When the federal government expanded the COVID-19 vaccination rollout last week, affordable senior housing providers met the news with excitement and a little bit of concern.

“We’re not a healthcare provider; we have no nurses on staff. We had to step up to the plate,” said Karina Barragan, director of social services programs and 504 coordinator for TELACU, a Los Angeles-based community development corporation. 

Barragan was part of a LeadingAge vaccine panel on Tuesday discussing the vaccine clinic rollout in HUD Section 202 Supportive Housing for the Elderly Program communities through the federal Pharmacy Partnership for Long-Term Care.

Peter Desjardins, senior vice president of real estate operations for Volunteers of America, echoed Barragan’s comments, saying that it is important for affordable senior housing providers to make it clear during that first contact with a pharmacy that they are an independent Section 202 housing provider.

“Their default position seems to be expecting a nursing home; they’re expecting medical staff to be on hand,” Desjardins said. “Be clear that’s not what you are. You’re willing to help, but there are certain lines you can’t cross because you are not a nursing home.”

Panelists provided optimistic outlooks for federal vaccine clinics moving through senior living and other long-term care settings but acknowledged challenges with scheduling and communication in affordable senior housing settings.

“Scheduling has been hectic,” Barragan said, adding that providers are participating in a “unique experience” of uploading information to pharmacies for residents. She said the clinics themselves are time-consuming due to the preparation and organization that goes into them before the actual clinic date.

Nancy Evans, CEO of CSI Support and Development, which has 59 affording senior housing communities in four states, said organization is key because the time from scheduling a clinic to the actual clinic happens “in the blink of an eye.”

The greatest challenge that CSI communities have faced, she said, are differences in individual clinics.

“The biggest problem is, pharmacies have different ways of doing it, and it’s dependent on the pharmacy,” Evans said. “There is that learning curve. How you did it yesterday might not be how you do it today.”

Desjardins agreed, saying the changes from clinic to clinic are “not drastic or dramatic, but there is some nuance to who’s coming, what they want to do and how they want to handle it.”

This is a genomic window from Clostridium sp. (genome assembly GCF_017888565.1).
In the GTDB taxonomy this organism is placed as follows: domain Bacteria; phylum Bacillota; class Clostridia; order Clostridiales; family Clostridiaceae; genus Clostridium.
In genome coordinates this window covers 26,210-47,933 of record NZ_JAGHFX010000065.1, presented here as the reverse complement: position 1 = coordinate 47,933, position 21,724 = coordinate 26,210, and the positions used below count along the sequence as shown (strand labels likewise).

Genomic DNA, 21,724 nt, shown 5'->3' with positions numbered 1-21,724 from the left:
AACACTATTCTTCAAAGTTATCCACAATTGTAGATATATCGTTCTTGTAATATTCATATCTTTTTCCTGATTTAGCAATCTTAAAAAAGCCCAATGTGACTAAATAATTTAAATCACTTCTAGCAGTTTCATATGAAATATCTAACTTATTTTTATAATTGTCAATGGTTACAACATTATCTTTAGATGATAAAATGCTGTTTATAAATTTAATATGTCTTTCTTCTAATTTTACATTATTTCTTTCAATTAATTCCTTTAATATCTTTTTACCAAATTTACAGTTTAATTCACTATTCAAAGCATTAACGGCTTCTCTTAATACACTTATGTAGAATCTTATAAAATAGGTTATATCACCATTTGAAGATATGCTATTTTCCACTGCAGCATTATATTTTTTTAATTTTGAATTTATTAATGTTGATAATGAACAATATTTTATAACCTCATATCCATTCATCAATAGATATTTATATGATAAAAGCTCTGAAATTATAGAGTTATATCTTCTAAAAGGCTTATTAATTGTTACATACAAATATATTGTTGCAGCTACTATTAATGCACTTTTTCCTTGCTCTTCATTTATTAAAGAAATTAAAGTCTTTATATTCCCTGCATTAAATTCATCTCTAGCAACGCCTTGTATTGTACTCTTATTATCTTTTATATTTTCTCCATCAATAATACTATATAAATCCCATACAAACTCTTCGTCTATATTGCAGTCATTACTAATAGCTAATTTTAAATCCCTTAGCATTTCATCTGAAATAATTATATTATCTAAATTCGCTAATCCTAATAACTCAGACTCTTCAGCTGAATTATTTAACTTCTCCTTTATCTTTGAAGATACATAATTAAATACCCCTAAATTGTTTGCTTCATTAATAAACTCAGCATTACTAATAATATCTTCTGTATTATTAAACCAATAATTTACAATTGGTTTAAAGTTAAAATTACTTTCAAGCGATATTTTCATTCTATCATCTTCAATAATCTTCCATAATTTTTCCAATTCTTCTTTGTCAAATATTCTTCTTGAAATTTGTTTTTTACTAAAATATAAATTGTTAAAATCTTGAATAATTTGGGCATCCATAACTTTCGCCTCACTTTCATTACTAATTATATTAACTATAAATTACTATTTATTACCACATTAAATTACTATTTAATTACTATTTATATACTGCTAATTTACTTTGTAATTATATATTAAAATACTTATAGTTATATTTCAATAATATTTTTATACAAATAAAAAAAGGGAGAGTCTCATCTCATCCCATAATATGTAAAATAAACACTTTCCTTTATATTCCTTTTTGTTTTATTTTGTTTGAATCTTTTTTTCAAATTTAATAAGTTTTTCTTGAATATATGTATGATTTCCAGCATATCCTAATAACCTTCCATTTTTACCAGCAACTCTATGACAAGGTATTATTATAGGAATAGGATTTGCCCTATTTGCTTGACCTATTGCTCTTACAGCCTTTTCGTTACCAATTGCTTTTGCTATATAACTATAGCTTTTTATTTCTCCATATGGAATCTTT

“What you really need to do is be extremely organized, play everything you can out ahead of time, be prepared and be flexible, because it can all change on a dime,” Evans said.

Toby Halliday, director of asset management and portfolio oversight with the U.S. Department of Housing and Urban Development, said that HUD’s Office of Multifamily Housing Programs supports 1.2 million households around the country, including Section 202 residents.

Although HUD is not a healthcare agency and has avoided giving guidance or direction on vaccination, he said, the department supports efforts to host onsite vaccination clinics. The agency encourages its partners to follow Centers for Disease Control and Prevention guidance and work with local and state health agencies, Halliday added.

“Be very careful about respecting the privacy of residents, respecting the rights of residents,” he said. “Make sure you’re walking the appropriate path with regard to consent in asking folks for private healthcare information.”

Ruth Link-Gelles, Ph.D., an epidemiologist with the Centers for Disease Control and Prevention, said that as vaccine supply increases, the Federal Retail Pharmacy Partnership Strategy for COVID-19 Vaccination will begin rolling out more widely available clinics in local and community pharmacies.

Link-Gelles said it is more efficient to do mass vaccination clinics than go into communities to vaccinate individuals who are homebound or bedbound. Having multiple, lengthy discussions with daily members about consent, scheduling clinics and going room-to-room is less efficient than holding onsite clinics, she added. Link-Gelles encouraged anyone who can go out into the greater community to do so since onsite clinics are meant for those individuals who can’t go off site for vaccination.